1
$\begingroup$

This is a very basic question, but I need help to grasp the concept. From what I understand:

  1. If I carry out a survey on body weight, every single answer to the question "How much do you weigh?" is a sample variable.

  2. Several sample variables form the sample vector.

  3. The sample function (e.g. mean) assigns such a sample vector a real number.

  4. The advantage of assuming that each observation is a sample variable is that the value which results from the application of the sample function is also a random variable, which permits the application of (axioms of) probability theory.

My question is this: Why is it not possible to apply probability theory based on the following:

  • Q1. A single sample of 30 observations is drawn. These 30 observations form the sample variable (vis-a-vis 1. and 2, this would be the pendant to the sample vector.).
  • Q2. Given that the 30 observations were drawn randomly, the sample function is also a random variable, which permits the application of (axioms of) probability theory.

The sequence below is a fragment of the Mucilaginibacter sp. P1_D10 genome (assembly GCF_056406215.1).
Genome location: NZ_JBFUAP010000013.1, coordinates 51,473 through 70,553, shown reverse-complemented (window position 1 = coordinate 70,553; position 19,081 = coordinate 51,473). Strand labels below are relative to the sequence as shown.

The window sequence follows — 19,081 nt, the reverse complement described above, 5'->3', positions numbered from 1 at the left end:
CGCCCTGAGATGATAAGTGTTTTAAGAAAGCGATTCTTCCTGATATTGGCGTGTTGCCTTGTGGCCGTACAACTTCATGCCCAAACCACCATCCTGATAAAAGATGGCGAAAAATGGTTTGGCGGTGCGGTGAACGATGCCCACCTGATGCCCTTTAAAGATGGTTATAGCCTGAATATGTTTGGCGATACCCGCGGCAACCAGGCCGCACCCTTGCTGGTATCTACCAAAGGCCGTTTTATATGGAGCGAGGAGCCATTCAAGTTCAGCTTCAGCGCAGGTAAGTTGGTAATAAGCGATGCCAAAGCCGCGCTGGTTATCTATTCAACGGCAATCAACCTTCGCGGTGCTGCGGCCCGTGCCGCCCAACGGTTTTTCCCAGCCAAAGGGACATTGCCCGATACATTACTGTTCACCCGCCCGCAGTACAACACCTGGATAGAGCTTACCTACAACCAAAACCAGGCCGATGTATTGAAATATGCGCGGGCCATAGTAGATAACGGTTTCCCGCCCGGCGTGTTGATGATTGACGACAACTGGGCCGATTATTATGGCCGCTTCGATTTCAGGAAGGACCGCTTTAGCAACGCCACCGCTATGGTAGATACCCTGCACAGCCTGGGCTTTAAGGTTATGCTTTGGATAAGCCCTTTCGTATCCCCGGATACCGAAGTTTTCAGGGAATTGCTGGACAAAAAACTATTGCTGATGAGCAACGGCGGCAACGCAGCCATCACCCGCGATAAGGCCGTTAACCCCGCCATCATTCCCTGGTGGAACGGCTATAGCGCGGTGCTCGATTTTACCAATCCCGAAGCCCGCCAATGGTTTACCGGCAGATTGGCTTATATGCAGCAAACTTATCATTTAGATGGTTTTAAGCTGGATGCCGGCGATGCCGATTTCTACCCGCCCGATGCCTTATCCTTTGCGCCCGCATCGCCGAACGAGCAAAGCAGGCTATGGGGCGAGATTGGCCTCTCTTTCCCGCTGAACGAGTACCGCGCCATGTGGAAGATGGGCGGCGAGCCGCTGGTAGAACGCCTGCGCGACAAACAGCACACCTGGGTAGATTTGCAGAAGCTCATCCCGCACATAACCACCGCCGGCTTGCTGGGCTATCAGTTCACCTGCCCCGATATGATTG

Furthermore, is it not - again conceptually - "dishonest" to claim that there exist millions of sample variables, each of a particular body weight, instead of recognizing that "body weight" is a variable, of which these sample variables are really just particular realizations?

Am I making an issue of a non-issue?

Thank you!

$\endgroup$
  • $\begingroup$ So this question has been answered here: link. But perhaps someone could explain this using the above scenario (body weight) as an example to make it clearer in the concrete. $\endgroup$ – Spaniel19 Jan 4 at 9:29

Your Answer

By clicking "Post Your Answer", you acknowledge that you have read our updated terms of service, privacy policy and cookie policy, and that your continued use of the website is subject to these policies.

Browse other questions tagged or ask your own question.